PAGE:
Bedsheets need the entire airer to themselves, and during the week I undertook the task of changing my sheets. Washing and drying them is not problematic, but putting a fresh layer of linen on my bed proved troublesome on this occasion. I struggled to feed the double duvet into its white cover, its size and unwilling floppiness making matters more difficult than they should have been. I have heard people speak about leading a horse to water and the difficulty of convincing it to drink, and I quickly realised that similarly, you can lay a duvet on the bed, but you can’t make it go inside a duvet cover.
After what seemed like at least seven minutes of wrestling with the duvet, I was feeling defeated by the cotton and began to consider how much it would really matter if I slept without a cover on the duvet. No-one is likely to see it and judge me any differently because of it, I was thinking to myself. The absence of a duvet cover on my bed isn’t going to be the reason another woman doesn’t want to sleep with me.
I asked myself who I was making the bed for. It is the sort of activity I can imagine a couple doing together at the end of the day, laughing at one another’s incompetence – just like sex. Then they would fall onto their perfectly made bed and make love, whereas I am a man who is doing everything by himself, and my bed is like an exhibit in a museum; something that was once useful years ago. Next to the display would be a handwritten sign which requests: “Please do not touch on the exhibit.”
The duvet was eventually stuffed into the cover, and the day after I sliced my finger on the can of tuna I went to Aulay’s, where the band of beards was joined by a friend of the plant doctor’s. We enjoyed several beers over discussions about literature, the question of which album we would choose if we were forced to listen to a record a thousand times consecutively, and hip hop, although it seemed as though we had the hops without the hip.
Soon our group was joined by a wavy-haired woman with an Italian accent, and I asked her more questions about worms than I ever knew I had. I enquired about what they eat and whether or not they have their own personalities, and after an extensive conversation regarding worms, I realised that the reason I was asking so much about her work was to challenge myself to understand the Italian accent. After some time, the subjects ranged from worms to Francesco Totti and the Mafia, and I felt that I probably had a better grasp of her Italian timbre than she had of my slurred Scots.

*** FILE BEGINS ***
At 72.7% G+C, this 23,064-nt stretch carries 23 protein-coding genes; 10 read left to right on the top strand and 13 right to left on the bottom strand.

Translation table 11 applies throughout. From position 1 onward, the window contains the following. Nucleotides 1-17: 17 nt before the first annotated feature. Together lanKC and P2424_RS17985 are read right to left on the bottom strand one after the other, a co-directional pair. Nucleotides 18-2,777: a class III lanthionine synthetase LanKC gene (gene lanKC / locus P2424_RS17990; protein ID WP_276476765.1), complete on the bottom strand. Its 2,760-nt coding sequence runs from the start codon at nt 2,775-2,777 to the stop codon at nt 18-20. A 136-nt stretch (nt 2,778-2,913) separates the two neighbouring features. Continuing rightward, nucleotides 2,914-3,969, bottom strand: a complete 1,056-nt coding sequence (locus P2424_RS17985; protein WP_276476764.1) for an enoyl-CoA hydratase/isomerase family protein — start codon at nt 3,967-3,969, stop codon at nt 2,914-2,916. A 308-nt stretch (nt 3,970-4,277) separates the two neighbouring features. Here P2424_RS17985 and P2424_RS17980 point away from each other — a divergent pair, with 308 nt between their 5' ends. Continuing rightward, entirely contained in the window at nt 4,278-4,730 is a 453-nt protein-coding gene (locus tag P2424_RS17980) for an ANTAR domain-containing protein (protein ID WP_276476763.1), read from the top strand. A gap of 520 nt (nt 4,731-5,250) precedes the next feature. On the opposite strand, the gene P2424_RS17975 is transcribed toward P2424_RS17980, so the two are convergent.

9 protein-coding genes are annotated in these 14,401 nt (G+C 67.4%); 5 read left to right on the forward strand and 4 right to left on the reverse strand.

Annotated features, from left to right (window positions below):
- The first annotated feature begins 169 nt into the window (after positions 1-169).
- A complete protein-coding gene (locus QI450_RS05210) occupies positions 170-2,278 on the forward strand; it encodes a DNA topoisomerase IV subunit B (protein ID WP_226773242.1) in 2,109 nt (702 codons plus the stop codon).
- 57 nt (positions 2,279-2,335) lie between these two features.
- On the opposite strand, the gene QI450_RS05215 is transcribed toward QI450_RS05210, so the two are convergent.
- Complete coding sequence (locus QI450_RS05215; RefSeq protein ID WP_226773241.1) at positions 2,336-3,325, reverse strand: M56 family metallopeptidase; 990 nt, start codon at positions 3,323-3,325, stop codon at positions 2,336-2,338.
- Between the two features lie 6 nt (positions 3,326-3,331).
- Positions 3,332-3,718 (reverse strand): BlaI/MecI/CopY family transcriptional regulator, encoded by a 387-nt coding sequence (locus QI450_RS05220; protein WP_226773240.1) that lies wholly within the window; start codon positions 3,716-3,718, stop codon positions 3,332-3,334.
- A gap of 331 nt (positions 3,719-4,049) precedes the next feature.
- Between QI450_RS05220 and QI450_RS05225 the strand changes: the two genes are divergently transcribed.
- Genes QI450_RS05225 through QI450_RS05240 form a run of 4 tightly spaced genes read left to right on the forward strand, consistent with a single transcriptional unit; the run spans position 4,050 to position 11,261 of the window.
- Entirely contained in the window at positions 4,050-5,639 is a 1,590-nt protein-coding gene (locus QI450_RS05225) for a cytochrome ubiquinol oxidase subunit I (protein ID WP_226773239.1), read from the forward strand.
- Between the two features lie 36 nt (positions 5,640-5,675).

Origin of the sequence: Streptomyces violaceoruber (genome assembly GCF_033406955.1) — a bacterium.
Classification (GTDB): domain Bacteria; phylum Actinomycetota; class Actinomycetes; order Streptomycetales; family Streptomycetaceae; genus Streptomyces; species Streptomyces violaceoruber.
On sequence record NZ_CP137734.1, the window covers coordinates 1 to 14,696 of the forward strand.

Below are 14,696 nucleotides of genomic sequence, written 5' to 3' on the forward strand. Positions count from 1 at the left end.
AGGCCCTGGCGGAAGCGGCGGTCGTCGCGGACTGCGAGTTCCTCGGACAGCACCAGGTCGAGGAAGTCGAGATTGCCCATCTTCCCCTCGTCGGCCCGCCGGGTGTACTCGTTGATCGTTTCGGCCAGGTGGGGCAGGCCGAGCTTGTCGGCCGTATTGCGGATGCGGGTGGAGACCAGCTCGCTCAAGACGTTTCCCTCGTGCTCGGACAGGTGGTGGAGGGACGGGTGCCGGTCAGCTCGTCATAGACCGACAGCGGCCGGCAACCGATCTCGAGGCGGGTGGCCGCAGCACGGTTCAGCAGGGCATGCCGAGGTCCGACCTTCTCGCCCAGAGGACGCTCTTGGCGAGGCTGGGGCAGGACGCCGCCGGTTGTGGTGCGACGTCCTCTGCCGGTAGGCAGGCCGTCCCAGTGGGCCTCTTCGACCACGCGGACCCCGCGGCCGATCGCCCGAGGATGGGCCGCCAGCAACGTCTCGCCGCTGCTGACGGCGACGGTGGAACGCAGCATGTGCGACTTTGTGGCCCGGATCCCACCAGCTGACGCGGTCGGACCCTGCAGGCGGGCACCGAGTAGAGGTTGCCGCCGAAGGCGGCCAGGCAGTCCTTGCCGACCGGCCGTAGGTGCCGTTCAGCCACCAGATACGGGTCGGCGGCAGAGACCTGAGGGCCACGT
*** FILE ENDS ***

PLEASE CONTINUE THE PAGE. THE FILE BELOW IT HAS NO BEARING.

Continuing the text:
By the jukebox, I observed two young women scrolling through the selection of music on offer. Their first three picks were quite inoffensive choices for the moment, though they then somehow proceeded to mistakenly play ‘Something’ by The Beatles four times in a row. I opened up my wallet and found two pound coins amongst the loose change. With the coins clenched in my closed hand, I approached the music machine, imagining myself as some kind of jukebox Romeo. I made light of their Beatles blunder as I slotted the gold into the machine in a fumbling manner which probably didn’t look as seductive as I was hoping. We were talking briefly as the girls made further song choices, and they left two in the machine for me and promised to stick around the bar until they played. By the time their songs had finished, they had left their table, and my own Beatles song went unheard.
The town’s fortnight-long Winter Festival was underway, and on a blue and chilly Saturday, the Christmas lights were switched on. In a continuation of a tradition we started the previous year, my sister and I decided that we would drink some mulled wine before heading out into the cold darkness. While she and her partner took their daughter to see Santa, I prepared for the first pre-midnight gathering in my flat. There was incense burning in the living room whilst mince pies and sausage rolls cooked in the oven and a pot of mulled wine was warming on the stove. I set plates on the coffee table and was feeling pleased with my efforts when it occurred to me that I didn’t have any classical means of pouring the wine. I don’t own a ladel, or even a serving jug, and eventually, I had to resort to transferring the wine from the pot to a measuring jug in order to pour it into the mugs.
My guests arrived, and upon inspecting the pot of mulled wine, my sister queried why I had dropped a large, unpeeled orange in the wine rather than peel it and allow the flavour of the fruit to imbue the drink. I knew better for the second serving, but I was again asking myself where things had gone wrong in my life. With a wound across my middle finger, slow drying socks, a crudely made exhibit of a bed and a whole orange sitting in my pot of mulled wine, I wondered if this is really the life a 35-year-old man should be living. I thought back to a line I had used in conversation on Friday night, and it seemed to be true that I am not getting older, it’s just getting harder to live.